Removing Negative Credit Report Items

How to remove negative items or offset them with positive actions.

All of the negative credit report items mentioned in the video can lead to a lower credit score. However, it’s important to note that these items aren’t always accurate. Negative items appear in your credit report for three reasons:

  1. You took an action that legitimately led the lender to make a report to the credit bureaus.
  2. The credit bureau has incorrect information about you. This can happen if a lender makes a reporting mistake or the credit bureau confuses you for another credit user.
  3. Someone stole your identity and they’re misusing credit in your name.

What caused a negative item also determines the method for its removal.

#1: What happens when the information is legitimate

There is no legal practice that removes legitimate negative items from your credit report early. The penalty periods described in the video stand unless a credit bureau changes its policy or Congress passes a new law. Any company that claims it can help you get around legitimate negative credit report items is a scam! Don’t sign up and report the company to the FTC immediately.

There is good news, though. The impact of negative items decreases over time until the item disappears completely. However, even before that you can offset the impact of a negative item in the past with positive actions now. Every payment you make on time is positive payment history. Minimizing credit card debt by paying it off as quickly as possible improves your credit scores, too. Manage your debts effectively and your score should improve even with negative items still present.

#2: What to do for errors and mistakes

If a negative item in your credit report is not accurate, you can dispute it. You inform the credit bureau of the error, by letter or online. The credit bureau attempts to verify the information they have. If they can’t verify it, they have to remove it. Most people know of this as “credit repair.”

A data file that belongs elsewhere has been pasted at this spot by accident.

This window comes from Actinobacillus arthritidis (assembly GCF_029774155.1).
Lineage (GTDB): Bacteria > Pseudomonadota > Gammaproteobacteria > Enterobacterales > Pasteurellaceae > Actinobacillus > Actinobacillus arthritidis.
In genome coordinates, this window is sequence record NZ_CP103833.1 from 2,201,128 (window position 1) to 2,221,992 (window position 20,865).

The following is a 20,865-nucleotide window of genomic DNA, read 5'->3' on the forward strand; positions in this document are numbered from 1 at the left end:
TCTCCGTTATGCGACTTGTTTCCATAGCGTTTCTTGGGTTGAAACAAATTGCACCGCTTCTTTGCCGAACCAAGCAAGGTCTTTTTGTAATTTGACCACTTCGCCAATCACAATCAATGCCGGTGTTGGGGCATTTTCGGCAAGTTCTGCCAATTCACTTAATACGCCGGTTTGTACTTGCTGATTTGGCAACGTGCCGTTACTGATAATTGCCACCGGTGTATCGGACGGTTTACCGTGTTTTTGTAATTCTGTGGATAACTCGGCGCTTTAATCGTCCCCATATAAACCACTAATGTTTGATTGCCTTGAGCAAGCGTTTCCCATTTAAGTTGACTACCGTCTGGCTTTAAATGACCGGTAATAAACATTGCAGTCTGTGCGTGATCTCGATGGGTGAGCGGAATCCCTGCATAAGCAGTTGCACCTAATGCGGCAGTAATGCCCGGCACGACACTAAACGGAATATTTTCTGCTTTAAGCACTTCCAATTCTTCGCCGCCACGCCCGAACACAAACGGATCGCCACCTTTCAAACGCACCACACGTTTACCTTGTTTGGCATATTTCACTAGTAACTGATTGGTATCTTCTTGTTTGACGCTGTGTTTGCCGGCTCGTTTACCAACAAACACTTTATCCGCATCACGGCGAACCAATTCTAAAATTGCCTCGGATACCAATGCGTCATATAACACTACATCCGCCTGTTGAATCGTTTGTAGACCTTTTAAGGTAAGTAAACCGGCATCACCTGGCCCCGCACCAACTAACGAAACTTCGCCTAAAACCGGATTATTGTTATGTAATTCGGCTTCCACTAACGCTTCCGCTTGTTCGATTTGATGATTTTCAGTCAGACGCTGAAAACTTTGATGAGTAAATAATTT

The Fair Credit Reporting Act is the law that details how consumers can correct credit report errors on their own. The Credit Repair Organizations Act dictates how a third-party can make credit report disputes on your behalf. Only an attorney licensed in your state and authorized to act on your behalf can make disputes for you. If a company that doesn’t provide legal representation offers to “repair your credit” be cautious; it may be a scam.

Still, you can legally correct your own credit and even hire someone to make disputes for you. This can remove negative credit report items legally because the penalty shouldn’t be there in the first place.

#3: What to do if negative items signal identity theft

In some cases, you may report an account you didn’t open or collection account you didn’t incur to a credit bureau. Then the credit bureau comes back and verifies the item as correct. This may be a sign of identity theft  – i.e. someone using credit in your name.

When this happens, contact the fraud department for the creditor or lender that services the account. Work with servicer to close the account, since someone opened it fraudulently without your authorization.

If the account is a collection account, contact the collector. In some cases, they may simply have you confused with someone else. In other cases, it might show someone opened a credit line in your name and didn’t pay it back.

If you find identity theft through negative credit report items, follow the steps in Consolidated Credit’s Identity Theft Recovery Guide.